Trance Castle – Jiva Train
Jiva Train is the product of lead guitarist Satyen Thaker. There is no shortage of his instrument on Trance Castle. The moment of being on nearly every track (as it were) is a squealing Robert Fripp-by-way-of-Trey Anastasio solo from Thaker. Occasionally, Thaker breaches the psychedelic (‘Clay Figures’), but just as often finds himself writing the kinds of silly funk-pop that jambands should’ve abandoned years ago (‘Dixie Trixie’). The 10-minute disc-closing ‘Clowns’ isn’t a bad approximation of Junta-era Anastasio’s soaring pans over the Vermont countryside, and must be as fun to perform as it was to write, but (on disc, anyway), it’s a little unsatisfying to the listener. It’s also a great ride. Oblique Strategies sez: ‘Left channel, right channel, center channel.’ More info…
Tips and Clicks – Slap
Though it begins as another groove-jazz lite assault, Slap’s Tips and Clicks quickly melts into an all-out hippie-ambient jamfest. This is for the better. While the heads of their songs are often too non-descript for comfort, the quartet is more than comfortable when they sail into the unknown. On ‘A Musto el Burrato,’ Mark Miklos’s keyboards glide upwards while guitarist Tom Zubal trills patiently. The formula is basically the same throughout the 10-track, one-hour disc. While the music isn’t always actively engaging, it’s certainly enjoyable, and blends together into an entertaining listen. Oblique Strategies sez: ‘Question the heroic approach.’ More info…
Whooey – The Super Soaker Quintet
According to a note in the Super Soaker Quintet’s debut, Whooey, most of its music was recorded in bassist Ty Russell’s parents’ split-level house in a housing development in suburban Georgia, with the band spread out across the clean carpeting. It sounds it, too. Guitarist Jim Kenkin’s funk-oriented songs — including ‘Scrabble Date,’ ‘Ceiling Fan,’ ‘Book You Didn’t Read’ — are the type of rock one would imagine hearing a band practice in the distance at a patio party in a faceless neighborhood while Dad serves up some chemically perfect burger patties with store-brand soda. Like the soda, Whooey is sugary, but indistinct. Oblique Strategies sez: ‘Give the name away.’ More info…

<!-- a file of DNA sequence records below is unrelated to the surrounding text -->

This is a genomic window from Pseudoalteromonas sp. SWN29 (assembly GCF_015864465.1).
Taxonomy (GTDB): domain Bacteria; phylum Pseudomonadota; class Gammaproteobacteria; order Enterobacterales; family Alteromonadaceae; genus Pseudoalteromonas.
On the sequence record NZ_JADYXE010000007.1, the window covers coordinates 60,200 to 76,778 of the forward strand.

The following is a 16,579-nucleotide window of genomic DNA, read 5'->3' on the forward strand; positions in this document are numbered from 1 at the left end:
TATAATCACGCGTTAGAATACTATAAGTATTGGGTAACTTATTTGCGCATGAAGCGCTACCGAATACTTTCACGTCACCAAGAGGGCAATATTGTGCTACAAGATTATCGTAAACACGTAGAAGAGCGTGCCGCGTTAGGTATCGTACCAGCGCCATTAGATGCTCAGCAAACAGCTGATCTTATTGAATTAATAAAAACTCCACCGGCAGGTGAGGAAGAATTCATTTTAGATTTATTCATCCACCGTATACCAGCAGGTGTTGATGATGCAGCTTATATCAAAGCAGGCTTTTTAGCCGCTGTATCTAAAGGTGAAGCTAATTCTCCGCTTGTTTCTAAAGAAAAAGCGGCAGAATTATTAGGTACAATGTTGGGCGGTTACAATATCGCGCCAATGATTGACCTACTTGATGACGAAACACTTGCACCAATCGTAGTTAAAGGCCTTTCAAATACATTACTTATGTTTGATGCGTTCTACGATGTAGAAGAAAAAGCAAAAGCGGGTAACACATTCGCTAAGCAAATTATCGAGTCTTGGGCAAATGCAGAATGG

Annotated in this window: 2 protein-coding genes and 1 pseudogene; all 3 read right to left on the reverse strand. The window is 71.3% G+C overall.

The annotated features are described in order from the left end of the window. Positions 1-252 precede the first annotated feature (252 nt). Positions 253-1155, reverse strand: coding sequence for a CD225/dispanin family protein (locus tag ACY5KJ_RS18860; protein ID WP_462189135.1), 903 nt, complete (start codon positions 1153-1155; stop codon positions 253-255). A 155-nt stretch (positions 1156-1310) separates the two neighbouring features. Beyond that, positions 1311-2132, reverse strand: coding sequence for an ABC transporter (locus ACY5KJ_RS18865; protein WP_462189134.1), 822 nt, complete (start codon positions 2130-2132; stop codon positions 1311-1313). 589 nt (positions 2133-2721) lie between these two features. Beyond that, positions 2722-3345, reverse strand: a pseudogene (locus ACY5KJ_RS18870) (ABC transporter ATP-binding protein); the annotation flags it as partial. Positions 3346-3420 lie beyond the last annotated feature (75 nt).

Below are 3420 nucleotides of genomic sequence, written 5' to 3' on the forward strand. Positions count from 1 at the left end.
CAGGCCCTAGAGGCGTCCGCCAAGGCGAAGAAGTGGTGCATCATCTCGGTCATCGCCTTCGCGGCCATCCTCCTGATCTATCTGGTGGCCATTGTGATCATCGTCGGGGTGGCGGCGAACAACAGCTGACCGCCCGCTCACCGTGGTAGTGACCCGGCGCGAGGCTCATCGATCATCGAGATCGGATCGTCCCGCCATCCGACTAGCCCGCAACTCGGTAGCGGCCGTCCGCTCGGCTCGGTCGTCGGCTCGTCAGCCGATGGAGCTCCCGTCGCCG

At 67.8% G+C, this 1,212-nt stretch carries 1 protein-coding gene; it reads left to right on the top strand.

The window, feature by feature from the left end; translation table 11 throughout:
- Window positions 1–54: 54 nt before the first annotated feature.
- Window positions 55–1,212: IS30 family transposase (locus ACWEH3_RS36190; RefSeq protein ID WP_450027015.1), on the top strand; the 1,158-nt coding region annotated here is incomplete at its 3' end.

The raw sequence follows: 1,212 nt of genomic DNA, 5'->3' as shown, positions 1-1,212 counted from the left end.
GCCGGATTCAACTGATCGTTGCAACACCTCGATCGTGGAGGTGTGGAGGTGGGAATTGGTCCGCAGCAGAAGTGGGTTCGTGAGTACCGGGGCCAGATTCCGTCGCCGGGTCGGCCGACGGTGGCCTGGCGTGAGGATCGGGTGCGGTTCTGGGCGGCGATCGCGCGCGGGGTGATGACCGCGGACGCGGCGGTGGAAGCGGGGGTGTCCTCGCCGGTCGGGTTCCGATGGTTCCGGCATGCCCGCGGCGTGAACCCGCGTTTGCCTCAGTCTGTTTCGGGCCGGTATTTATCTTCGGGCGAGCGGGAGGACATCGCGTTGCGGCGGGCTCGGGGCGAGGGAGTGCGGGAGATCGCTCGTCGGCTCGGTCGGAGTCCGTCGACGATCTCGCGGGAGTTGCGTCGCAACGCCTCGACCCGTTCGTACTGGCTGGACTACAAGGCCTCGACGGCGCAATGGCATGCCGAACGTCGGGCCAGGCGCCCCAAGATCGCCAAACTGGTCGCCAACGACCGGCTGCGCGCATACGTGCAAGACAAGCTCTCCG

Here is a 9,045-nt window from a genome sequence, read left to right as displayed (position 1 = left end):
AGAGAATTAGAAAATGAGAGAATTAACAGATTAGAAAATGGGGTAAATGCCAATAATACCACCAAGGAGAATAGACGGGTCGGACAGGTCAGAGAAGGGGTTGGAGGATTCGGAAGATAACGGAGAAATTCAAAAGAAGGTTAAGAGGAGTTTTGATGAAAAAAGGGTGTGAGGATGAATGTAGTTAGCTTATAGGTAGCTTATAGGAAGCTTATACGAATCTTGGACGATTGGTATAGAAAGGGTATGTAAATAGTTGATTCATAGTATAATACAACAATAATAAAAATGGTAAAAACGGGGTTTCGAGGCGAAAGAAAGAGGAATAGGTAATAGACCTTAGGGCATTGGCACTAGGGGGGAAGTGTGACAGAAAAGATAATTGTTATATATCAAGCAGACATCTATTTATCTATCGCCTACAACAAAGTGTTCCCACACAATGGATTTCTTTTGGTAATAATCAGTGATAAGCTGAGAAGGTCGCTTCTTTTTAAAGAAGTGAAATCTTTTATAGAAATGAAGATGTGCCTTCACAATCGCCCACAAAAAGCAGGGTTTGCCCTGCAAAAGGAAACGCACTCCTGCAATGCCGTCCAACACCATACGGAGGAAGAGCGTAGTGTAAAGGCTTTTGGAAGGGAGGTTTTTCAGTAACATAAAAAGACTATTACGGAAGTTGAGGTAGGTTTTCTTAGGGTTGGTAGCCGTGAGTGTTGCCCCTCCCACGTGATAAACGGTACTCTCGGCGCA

self-titled – Ten Foot Tall
Whether or not the "Dickey" of Ten Foot Tall’s "Dickey’s Lament" refers to the deposed Allman Brothers guitarist is probably not up for questioning, unless it just happens to be a big coincidence that the New Jersey quintet wrote an Allmans-like instrumental and named it that. Anyway, Ten Foot Tall didn’t really need to proclaim their allegiance to Mr. Betts, since the majority of their six-song/half-hour mini-album/EP is cut from patterns created by the Allmans, Santana, and other mainstays of psychedelic groove rock. Half-recorded by former Spin Doctors/current Amfibian guitarist Anthony Krizan in town called "Ringoes" (more than one Ringo! hooray!), Ten Foot Tall is crisp and professional sounding, if a Jersey mile far from original. Oblique Strategies sez: ‘Make a sudden, destructive unpredictable action; incorporate.’ More info…
When the Sun Went Down – the Mike Tichy Disaster
The Mike Tichy Disaster are probably hometown heroes somewhere in New Jersey. Their choruses are suitably anthemic, their textured acoustics and wildly bent electrics perfectly (and implacably) retro. It’s good old rock and roll, the kind spontaneously reinvented by kids every time they pick up guitars and drums and whatnot. When the Sun Went Down is a smartly recorded debut, scanning easily into whatever situation it might arrive at, but rarely staking its own ground. Oblique Strategies sez: ‘Get your neck massaged.’ More info…